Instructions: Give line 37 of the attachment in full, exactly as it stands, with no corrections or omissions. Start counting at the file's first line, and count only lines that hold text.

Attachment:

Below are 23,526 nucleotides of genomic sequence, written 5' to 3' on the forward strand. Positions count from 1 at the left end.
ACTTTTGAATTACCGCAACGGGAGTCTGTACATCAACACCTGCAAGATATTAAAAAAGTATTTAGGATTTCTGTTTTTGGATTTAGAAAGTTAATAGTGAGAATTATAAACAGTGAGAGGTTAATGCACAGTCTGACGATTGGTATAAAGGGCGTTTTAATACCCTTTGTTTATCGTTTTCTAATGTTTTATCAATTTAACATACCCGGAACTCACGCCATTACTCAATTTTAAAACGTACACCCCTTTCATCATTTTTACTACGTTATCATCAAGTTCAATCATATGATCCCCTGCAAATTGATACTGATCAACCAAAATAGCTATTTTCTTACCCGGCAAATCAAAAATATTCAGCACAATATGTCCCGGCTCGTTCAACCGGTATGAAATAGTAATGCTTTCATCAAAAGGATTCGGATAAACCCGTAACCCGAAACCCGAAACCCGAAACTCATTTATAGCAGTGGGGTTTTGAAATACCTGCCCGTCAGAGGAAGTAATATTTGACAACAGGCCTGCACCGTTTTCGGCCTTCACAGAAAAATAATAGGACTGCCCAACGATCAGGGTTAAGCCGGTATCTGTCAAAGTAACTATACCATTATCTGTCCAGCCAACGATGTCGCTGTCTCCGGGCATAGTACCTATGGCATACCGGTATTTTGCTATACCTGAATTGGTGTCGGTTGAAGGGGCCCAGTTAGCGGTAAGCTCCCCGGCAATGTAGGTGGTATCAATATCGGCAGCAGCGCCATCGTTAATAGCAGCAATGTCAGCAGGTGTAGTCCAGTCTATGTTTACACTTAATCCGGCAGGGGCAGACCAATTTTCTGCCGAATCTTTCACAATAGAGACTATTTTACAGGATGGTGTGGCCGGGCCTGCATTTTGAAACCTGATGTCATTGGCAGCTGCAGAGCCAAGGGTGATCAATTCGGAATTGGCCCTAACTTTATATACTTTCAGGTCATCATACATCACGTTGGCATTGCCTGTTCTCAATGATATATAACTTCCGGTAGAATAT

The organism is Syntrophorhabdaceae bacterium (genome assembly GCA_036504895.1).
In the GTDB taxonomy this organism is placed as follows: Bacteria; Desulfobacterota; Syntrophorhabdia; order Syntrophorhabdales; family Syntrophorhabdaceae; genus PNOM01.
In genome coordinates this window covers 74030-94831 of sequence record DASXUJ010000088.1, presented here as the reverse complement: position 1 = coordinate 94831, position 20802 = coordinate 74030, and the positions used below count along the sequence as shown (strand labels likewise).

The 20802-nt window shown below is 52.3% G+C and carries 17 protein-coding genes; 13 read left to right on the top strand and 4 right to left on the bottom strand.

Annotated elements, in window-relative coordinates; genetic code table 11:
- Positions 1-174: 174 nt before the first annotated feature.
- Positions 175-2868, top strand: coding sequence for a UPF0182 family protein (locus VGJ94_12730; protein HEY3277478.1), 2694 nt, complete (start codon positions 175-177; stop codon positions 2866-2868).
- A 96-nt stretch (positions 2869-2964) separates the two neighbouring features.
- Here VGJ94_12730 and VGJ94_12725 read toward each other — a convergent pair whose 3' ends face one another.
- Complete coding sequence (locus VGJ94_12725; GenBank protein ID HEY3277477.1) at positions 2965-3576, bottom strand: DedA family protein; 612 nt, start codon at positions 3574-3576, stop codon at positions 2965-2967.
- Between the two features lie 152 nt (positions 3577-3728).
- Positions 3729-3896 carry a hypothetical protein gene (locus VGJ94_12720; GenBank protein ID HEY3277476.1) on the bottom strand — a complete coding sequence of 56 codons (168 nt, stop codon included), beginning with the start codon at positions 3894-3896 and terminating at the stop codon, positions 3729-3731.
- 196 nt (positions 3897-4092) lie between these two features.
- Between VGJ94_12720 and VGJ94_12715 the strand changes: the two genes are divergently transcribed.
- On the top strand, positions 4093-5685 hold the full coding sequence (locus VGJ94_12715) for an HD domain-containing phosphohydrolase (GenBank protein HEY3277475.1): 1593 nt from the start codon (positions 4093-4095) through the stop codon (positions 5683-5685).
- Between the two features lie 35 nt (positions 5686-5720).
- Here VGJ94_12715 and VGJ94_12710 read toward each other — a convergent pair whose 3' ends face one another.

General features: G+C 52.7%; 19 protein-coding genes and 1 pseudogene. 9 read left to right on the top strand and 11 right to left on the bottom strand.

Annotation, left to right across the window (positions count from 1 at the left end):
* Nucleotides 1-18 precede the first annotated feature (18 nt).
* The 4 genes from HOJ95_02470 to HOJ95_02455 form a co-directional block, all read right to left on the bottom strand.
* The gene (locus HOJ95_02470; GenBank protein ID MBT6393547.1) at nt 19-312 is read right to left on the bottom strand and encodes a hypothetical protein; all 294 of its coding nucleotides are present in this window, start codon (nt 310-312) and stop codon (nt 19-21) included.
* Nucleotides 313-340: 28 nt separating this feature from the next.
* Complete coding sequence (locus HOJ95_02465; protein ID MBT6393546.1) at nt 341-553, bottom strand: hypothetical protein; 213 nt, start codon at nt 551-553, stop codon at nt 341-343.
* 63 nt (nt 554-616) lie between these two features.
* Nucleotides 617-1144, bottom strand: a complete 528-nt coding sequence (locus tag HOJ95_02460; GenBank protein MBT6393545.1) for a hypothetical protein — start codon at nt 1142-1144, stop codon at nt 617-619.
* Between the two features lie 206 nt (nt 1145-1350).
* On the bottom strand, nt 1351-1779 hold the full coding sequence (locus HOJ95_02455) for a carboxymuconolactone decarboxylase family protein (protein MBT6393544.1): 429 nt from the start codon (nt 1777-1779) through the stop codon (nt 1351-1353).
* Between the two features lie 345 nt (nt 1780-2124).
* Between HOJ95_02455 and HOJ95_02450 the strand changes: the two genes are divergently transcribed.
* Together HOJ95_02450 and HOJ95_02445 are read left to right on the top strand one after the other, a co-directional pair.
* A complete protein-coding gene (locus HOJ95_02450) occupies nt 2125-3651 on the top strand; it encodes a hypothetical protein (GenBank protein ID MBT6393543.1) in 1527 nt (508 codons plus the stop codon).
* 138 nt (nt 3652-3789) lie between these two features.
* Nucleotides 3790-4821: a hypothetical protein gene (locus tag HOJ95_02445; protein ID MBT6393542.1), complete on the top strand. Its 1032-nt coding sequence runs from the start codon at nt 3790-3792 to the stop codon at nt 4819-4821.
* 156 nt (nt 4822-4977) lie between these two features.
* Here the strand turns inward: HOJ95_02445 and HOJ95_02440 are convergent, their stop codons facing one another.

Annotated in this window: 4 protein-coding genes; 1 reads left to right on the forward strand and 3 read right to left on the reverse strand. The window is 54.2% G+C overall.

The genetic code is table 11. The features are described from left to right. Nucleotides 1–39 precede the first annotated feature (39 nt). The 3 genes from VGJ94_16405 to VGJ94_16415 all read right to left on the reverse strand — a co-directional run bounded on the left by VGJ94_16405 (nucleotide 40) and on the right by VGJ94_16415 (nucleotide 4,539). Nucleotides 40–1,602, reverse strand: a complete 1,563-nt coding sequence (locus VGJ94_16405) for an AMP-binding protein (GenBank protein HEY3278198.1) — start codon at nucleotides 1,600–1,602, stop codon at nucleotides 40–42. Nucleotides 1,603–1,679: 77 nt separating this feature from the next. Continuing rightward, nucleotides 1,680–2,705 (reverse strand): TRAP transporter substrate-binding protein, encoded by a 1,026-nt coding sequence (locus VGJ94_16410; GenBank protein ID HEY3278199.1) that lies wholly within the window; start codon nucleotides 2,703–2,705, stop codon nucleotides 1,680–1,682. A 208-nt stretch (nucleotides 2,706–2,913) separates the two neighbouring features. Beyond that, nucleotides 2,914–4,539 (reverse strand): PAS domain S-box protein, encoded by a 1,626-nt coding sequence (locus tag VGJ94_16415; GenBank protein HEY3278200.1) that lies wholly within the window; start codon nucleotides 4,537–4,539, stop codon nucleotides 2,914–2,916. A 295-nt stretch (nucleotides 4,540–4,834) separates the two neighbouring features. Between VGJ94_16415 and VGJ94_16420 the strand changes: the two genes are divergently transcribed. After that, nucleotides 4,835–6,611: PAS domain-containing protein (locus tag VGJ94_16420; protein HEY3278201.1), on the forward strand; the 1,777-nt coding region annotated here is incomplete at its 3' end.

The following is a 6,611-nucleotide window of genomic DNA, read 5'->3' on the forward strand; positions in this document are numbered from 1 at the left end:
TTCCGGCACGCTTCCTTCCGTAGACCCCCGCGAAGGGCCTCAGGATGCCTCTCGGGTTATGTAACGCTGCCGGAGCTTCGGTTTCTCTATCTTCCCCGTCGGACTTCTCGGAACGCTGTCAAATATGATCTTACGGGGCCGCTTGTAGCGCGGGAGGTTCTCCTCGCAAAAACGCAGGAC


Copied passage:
* 156 nt (nt 4822-4977) lie between these two features.